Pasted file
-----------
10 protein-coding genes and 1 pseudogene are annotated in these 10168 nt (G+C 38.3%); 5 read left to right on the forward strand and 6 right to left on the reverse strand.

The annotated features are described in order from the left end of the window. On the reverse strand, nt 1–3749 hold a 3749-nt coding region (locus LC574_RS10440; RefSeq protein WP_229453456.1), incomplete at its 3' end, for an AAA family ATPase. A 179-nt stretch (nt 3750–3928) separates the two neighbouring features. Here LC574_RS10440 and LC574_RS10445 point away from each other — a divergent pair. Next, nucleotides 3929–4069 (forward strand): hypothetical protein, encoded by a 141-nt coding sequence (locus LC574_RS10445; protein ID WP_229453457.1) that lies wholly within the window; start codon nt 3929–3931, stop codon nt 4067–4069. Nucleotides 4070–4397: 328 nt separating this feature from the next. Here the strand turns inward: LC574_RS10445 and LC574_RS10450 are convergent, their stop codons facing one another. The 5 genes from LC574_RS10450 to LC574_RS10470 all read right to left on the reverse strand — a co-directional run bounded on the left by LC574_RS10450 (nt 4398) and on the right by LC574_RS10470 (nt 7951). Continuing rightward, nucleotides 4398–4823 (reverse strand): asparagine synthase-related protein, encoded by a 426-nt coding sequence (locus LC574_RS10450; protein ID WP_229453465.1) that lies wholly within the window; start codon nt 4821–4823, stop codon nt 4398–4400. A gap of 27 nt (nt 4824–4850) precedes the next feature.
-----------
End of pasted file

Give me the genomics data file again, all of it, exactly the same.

10 protein-coding genes and 1 pseudogene are annotated in these 10168 nt (G+C 38.3%); 5 read left to right on the forward strand and 6 right to left on the reverse strand.

The annotated features are described in order from the left end of the window. On the reverse strand, nt 1–3749 hold a 3749-nt coding region (locus LC574_RS10440; RefSeq protein WP_229453456.1), incomplete at its 3' end, for an AAA family ATPase. A 179-nt stretch (nt 3750–3928) separates the two neighbouring features. Here LC574_RS10440 and LC574_RS10445 point away from each other — a divergent pair. Next, nucleotides 3929–4069 (forward strand): hypothetical protein, encoded by a 141-nt coding sequence (locus LC574_RS10445; protein ID WP_229453457.1) that lies wholly within the window; start codon nt 3929–3931, stop codon nt 4067–4069. Nucleotides 4070–4397: 328 nt separating this feature from the next. Here the strand turns inward: LC574_RS10445 and LC574_RS10450 are convergent, their stop codons facing one another. The 5 genes from LC574_RS10450 to LC574_RS10470 all read right to left on the reverse strand — a co-directional run bounded on the left by LC574_RS10450 (nt 4398) and on the right by LC574_RS10470 (nt 7951). Continuing rightward, nucleotides 4398–4823 (reverse strand): asparagine synthase-related protein, encoded by a 426-nt coding sequence (locus LC574_RS10450; protein ID WP_229453465.1) that lies wholly within the window; start codon nt 4821–4823, stop codon nt 4398–4400. A gap of 27 nt (nt 4824–4850) precedes the next feature.